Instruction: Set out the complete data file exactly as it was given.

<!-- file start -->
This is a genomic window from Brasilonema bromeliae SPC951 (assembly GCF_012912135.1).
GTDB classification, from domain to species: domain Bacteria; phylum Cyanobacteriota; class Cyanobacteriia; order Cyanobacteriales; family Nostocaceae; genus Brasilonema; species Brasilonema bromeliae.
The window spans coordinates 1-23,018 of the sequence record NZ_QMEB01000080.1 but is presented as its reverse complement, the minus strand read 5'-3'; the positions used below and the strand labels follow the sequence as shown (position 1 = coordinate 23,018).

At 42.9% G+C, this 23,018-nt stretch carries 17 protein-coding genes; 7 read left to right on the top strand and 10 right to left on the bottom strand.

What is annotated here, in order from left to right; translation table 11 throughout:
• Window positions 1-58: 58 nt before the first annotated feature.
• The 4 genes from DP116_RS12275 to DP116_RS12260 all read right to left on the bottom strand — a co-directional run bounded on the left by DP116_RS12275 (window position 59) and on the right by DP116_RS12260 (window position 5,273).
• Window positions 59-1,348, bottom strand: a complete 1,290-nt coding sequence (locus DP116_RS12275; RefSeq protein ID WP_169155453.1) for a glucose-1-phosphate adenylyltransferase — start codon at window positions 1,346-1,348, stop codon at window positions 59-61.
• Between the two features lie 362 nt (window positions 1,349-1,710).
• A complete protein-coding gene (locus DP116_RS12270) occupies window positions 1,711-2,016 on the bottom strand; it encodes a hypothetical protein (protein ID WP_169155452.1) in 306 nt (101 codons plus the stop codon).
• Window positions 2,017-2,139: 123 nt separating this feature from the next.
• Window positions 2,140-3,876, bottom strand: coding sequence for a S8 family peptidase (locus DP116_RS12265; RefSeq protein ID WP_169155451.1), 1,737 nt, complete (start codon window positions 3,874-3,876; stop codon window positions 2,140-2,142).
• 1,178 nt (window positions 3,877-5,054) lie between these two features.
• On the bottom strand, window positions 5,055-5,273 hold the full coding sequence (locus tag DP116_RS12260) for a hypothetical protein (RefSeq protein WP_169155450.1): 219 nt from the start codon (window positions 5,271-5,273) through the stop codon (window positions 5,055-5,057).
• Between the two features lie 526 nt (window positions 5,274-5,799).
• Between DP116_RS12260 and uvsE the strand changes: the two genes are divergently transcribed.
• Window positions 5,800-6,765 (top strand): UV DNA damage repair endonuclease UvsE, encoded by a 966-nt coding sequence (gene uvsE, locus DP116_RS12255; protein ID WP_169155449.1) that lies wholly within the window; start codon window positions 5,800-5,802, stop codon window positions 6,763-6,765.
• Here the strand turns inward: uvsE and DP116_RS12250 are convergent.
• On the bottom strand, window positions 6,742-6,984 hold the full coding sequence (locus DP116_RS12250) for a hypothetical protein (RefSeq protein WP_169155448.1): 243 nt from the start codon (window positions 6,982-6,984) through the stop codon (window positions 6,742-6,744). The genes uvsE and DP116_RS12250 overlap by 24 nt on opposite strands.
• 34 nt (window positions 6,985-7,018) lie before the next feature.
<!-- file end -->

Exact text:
This is a genomic window from Brasilonema bromeliae SPC951 (assembly GCF_012912135.1).
GTDB classification, from domain to species: domain Bacteria; phylum Cyanobacteriota; class Cyanobacteriia; order Cyanobacteriales; family Nostocaceae; genus Brasilonema; species Brasilonema bromeliae.
The window spans coordinates 1-23,018 of the sequence record NZ_QMEB01000080.1 but is presented as its reverse complement, the minus strand read 5'-3'; the positions used below and the strand labels follow the sequence as shown (position 1 = coordinate 23,018).

At 42.9% G+C, this 23,018-nt stretch carries 17 protein-coding genes; 7 read left to right on the top strand and 10 right to left on the bottom strand.

What is annotated here, in order from left to right; translation table 11 throughout:
• Window positions 1-58: 58 nt before the first annotated feature.
• The 4 genes from DP116_RS12275 to DP116_RS12260 all read right to left on the bottom strand — a co-directional run bounded on the left by DP116_RS12275 (window position 59) and on the right by DP116_RS12260 (window position 5,273).
• Window positions 59-1,348, bottom strand: a complete 1,290-nt coding sequence (locus DP116_RS12275; RefSeq protein ID WP_169155453.1) for a glucose-1-phosphate adenylyltransferase — start codon at window positions 1,346-1,348, stop codon at window positions 59-61.
• Between the two features lie 362 nt (window positions 1,349-1,710).
• A complete protein-coding gene (locus DP116_RS12270) occupies window positions 1,711-2,016 on the bottom strand; it encodes a hypothetical protein (protein ID WP_169155452.1) in 306 nt (101 codons plus the stop codon).
• Window positions 2,017-2,139: 123 nt separating this feature from the next.
• Window positions 2,140-3,876, bottom strand: coding sequence for a S8 family peptidase (locus DP116_RS12265; RefSeq protein ID WP_169155451.1), 1,737 nt, complete (start codon window positions 3,874-3,876; stop codon window positions 2,140-2,142).
• 1,178 nt (window positions 3,877-5,054) lie between these two features.
• On the bottom strand, window positions 5,055-5,273 hold the full coding sequence (locus tag DP116_RS12260) for a hypothetical protein (RefSeq protein WP_169155450.1): 219 nt from the start codon (window positions 5,271-5,273) through the stop codon (window positions 5,055-5,057).
• Between the two features lie 526 nt (window positions 5,274-5,799).
• Between DP116_RS12260 and uvsE the strand changes: the two genes are divergently transcribed.
• Window positions 5,800-6,765 (top strand): UV DNA damage repair endonuclease UvsE, encoded by a 966-nt coding sequence (gene uvsE, locus DP116_RS12255; protein ID WP_169155449.1) that lies wholly within the window; start codon window positions 5,800-5,802, stop codon window positions 6,763-6,765.
• Here the strand turns inward: uvsE and DP116_RS12250 are convergent.
• On the bottom strand, window positions 6,742-6,984 hold the full coding sequence (locus DP116_RS12250) for a hypothetical protein (RefSeq protein WP_169155448.1): 243 nt from the start codon (window positions 6,982-6,984) through the stop codon (window positions 6,742-6,744). The genes uvsE and DP116_RS12250 overlap by 24 nt on opposite strands.
• 34 nt (window positions 6,985-7,018) lie before the next feature.